OPD plans to expand mental health response team after success

A call to 911 can bring a police officer, firefighter or paramedic to help. In Orlando, the call can also bring in a trained mental health professional. Lovetta Quinn-Henry is the captain of the Orlando Police Department’s Community Relations Division. They replace the police. And that’s what’s unique about the program. These professionals actually respond to calls when our residents call and they or their loved ones are going through a crisis, Quinn-Henry said. program has just completed its first year. “So it’s kind of a check to see, ‘How were we doing?’ And the pilot was definitely above expectation,” Orlando Mayor Buddy Dyer said. The harm was aimed at the team. It was because they needed law enforcement there- down to help the person they were caring for,” Orlando Police Department Chief Orlando Rolon said. On Monday, Orlando police gave the city council a full rundown of the program and asked if there’s room in the budget to double its size. OPD said they want more response teams and a mental health professional based at the 911 call center. have a loved one when they call 911. They are asked to ask for the Community Response Team,” Quinn-Henry said. Currently, two teams are responding. Each team is made up of just two people, a case manager and a clinician with a big impact.”It’s almost like adding a few extra police officers to the streets because they’re not tied to other things,” Dyer said. Orlando will add- he more clinicians to his police force? “What I can tell you is that we are going to extend it and hopefully increase it,” Dyer said.we are also very well trained, calls are screened. And we do our best to try to prepare them to be in me sure to identify when a situation has reached a level beyond their control, and law enforcement officers are more appropriate,” Rolon said. Dyer told us the program cost about $450,000 last year.

A call to 911 can bring a police officer, firefighter or paramedic to help.

In Orlando, the call may also involve a qualified mental health professional.

Lovetta Quinn-Henry is the captain of the Orlando Police Department’s Community Relations Division.

“They stand in for the police. And that’s what’s unique about the program. These professionals actually respond to calls when our residents call and they or their loved ones are going through a crisis,” Quinn-Henry said.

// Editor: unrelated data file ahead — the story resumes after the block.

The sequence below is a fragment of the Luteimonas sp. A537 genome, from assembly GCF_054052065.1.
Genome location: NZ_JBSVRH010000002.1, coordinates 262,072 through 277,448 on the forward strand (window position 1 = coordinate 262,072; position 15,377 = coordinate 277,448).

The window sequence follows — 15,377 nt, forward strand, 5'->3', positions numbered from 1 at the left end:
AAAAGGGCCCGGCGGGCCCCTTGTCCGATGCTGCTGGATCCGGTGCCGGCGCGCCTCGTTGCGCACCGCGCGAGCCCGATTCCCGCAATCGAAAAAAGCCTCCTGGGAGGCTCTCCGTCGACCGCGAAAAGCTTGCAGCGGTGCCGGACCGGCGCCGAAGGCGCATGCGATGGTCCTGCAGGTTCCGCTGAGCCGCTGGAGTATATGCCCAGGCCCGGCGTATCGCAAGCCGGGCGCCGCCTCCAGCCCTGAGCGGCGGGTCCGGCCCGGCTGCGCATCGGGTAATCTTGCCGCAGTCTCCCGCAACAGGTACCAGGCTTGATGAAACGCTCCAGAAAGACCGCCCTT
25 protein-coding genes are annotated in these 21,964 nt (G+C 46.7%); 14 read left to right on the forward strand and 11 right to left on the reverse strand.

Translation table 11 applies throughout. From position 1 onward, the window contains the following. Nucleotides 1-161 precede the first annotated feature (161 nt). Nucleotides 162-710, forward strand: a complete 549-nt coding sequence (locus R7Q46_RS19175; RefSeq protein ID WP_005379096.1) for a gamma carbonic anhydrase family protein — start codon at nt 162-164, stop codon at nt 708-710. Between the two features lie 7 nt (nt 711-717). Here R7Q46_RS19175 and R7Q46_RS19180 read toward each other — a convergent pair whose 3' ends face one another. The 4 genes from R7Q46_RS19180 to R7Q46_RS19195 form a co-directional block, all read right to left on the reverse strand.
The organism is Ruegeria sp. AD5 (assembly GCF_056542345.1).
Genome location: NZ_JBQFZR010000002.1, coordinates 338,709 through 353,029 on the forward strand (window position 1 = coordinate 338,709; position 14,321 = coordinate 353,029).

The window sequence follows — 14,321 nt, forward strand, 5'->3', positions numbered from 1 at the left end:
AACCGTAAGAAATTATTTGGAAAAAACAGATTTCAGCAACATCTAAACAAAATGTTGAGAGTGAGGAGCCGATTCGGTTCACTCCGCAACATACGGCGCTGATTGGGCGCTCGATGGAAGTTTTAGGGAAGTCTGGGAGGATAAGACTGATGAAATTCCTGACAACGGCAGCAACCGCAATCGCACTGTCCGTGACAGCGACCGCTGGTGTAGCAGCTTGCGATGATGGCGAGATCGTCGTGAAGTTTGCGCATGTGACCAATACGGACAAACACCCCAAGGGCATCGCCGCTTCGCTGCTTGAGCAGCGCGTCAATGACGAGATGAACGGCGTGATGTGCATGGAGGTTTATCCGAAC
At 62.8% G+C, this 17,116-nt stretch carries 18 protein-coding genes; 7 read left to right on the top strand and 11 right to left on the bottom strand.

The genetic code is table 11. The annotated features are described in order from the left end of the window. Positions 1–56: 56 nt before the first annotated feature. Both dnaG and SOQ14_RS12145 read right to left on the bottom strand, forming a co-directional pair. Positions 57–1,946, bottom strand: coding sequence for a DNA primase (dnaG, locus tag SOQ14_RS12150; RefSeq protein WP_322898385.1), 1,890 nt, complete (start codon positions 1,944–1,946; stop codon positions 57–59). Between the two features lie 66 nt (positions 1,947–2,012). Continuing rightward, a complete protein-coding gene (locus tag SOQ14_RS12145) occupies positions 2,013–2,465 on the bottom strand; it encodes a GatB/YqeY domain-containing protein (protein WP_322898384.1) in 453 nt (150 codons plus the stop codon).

OPD’s Community Response Team program has just completed its first year.

“So it’s kind of a check-in to see, ‘How were we doing?’ And the pilot really exceeded expectations,” Orlando Mayor Buddy Dyer said.

“We found only two cases out of the approximately 900 people who received help where members of the Community Response Team called on law enforcement to respond. It was not because the harm was meant for the team. It was because they needed law enforcement to be there to help the person they were caring for,” the Orlando Police Department chief said. Orlando Rollon.

On Monday, Orlando police gave the city council a full rundown of the program and asked if there was room in the budget to double its size.

The OPD said it wants more response teams and a mental health professional based at the 911 call center.

“We really want our residents to know if they are experiencing some kind of mental or behavioral crisis or if they have a loved one when they call 911. They are encouraged to ask for the Community Response Team,” said said Quinn-Henry.

Right now, two teams are responding.

Each team is made up of just two people, a case manager and a high-impact clinician.

“It’s almost like adding a few more police officers to the streets because they’re not tied to anything else,” Dyer said.

Will Orlando add more clinicians to its police force?

“What I can tell you is that we’re going to expand it and hopefully increase it,” Dyer said.

The Orlando Police Department said adding Community Response Team members could save officers more than 300 hours of time each month.

“Our teams are also very well trained to screen calls. And we do our best to try to prepare them to be able to identify when a situation has reached a level that is beyond their control, and law enforcement officers order are more appropriate,” Rollon said.

Dyer told us the program cost about $450,000 last year.